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The short version

  • You can use the DDM formula to assess a company's value and evaluate its stock price.
  • You have to do your research on the company to find out its present and past dividends, and then plug your numbers into a simple formula.
  • The DDM is just one tool of fundamental analysis. Others include the Gordon growth model and the competitor multiple analysis.

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What is the dividend discount model?

The DDM is a financial model used to estimate the value of a company and its stock price. It's best used with other fundamental analyses, such as a discounted cash flow analysis and competitor ratio comparisons. As the name implies, the dividend discount model focuses solely on a company’s dividends to determine the company’s intrinsic value.

With this model, your primary inputs are the stock’s expected dividend per share, cost of capital, and expected dividend growth rate. The model assigns companies with a high dividend and strong dividend growth rate a high value and deems companies with no dividends as worthless.

More: How to invest in dividend stocks: key features and benefits

The dividend discount model formula

The dividend discount model is based on this formula:

Value of stock = Expected dividend in one year / (Cost of capital – Annual growth rate)

That’s sometimes simplified to:

Stock price = D / ( r – g )

Where:

D = Expected dividend per share

r = Required rate of return for investors or cost of capital rate for the company

g = Expected perpetual annual dividend growth rate

Here’s a breakdown of what the formula does:

  • D is the company’s dividend payment. Whether that’s a few cents per share or many dollars per share, you should enter the expected dividend payment one year from now to estimate the stock price.
  • Required rate of return (r) or cost of capital. The required rate of return is up to the investor. Compare the stock to your other investments to pick an appropriate number. Alternatively, you can estimate the business’s cost of capital using its current bond rate of return, if available. In either case, this is an assessment of the company’s future risk.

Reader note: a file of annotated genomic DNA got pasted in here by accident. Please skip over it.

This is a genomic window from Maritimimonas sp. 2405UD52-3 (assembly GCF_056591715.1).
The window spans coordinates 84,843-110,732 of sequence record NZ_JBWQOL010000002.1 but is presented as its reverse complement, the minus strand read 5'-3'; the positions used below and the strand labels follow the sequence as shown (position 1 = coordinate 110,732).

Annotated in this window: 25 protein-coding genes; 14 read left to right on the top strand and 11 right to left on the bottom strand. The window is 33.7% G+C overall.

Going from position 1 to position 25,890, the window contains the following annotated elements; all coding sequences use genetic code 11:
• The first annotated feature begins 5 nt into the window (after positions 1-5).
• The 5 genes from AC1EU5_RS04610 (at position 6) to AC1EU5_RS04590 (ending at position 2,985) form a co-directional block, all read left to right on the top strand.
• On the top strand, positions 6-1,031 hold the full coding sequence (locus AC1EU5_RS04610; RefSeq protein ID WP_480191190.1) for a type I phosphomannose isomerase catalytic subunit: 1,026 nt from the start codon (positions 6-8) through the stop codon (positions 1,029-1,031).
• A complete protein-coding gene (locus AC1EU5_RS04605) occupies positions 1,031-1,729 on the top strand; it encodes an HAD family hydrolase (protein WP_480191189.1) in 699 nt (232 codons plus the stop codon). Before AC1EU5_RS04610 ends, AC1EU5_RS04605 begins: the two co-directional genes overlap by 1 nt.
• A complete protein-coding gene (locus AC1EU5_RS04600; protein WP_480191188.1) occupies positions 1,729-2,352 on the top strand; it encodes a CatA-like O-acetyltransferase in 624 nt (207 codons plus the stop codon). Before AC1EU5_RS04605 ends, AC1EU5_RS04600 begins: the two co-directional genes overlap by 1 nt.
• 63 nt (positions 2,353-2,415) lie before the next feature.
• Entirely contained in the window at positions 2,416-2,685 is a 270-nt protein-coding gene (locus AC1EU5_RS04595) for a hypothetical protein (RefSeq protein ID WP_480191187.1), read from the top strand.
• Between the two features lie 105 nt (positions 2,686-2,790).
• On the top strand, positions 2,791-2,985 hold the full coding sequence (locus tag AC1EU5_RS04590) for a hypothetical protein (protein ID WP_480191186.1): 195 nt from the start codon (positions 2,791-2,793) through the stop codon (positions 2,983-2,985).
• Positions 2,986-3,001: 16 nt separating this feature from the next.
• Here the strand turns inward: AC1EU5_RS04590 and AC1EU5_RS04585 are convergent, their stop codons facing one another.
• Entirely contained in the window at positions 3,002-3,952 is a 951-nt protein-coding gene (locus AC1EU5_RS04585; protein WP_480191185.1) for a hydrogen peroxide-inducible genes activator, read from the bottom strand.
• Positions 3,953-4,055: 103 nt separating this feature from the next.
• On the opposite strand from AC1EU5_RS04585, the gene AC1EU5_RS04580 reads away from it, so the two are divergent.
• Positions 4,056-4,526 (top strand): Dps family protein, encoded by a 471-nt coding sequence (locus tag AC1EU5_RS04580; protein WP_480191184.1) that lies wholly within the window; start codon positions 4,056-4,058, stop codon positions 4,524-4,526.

• The expected annual growth rate (g) for dividends is another assumption. If available, you can look at the company’s dividend growth history to estimate the growth rate. You can also use your company and industry knowledge to calculate rates.

This model requires several assumptions, which can dramatically change the results of your analysis. That’s why it’s essential to be thoughtful about your assumptions and calculate them with care.

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An example using the dividend discount model

Let’s use the example of a well-known company with a long history of dividends to better understand how the dividend discount model works. 3M is a dividend aristocrat – a company that has increased its dividends for at least 25 consecutive years. This makes it a prime candidate for the DDM.

3M company stock analysis: dividend discount model

3M is a large, steady business with a 4.14% dividend rate and a stock price of $143.93 per share. Its stock currently pays a $1.49 quarterly dividend. The current bond yield to maturity for 3M is 6.375%, with a five-year average of increasing dividends by 0.64%.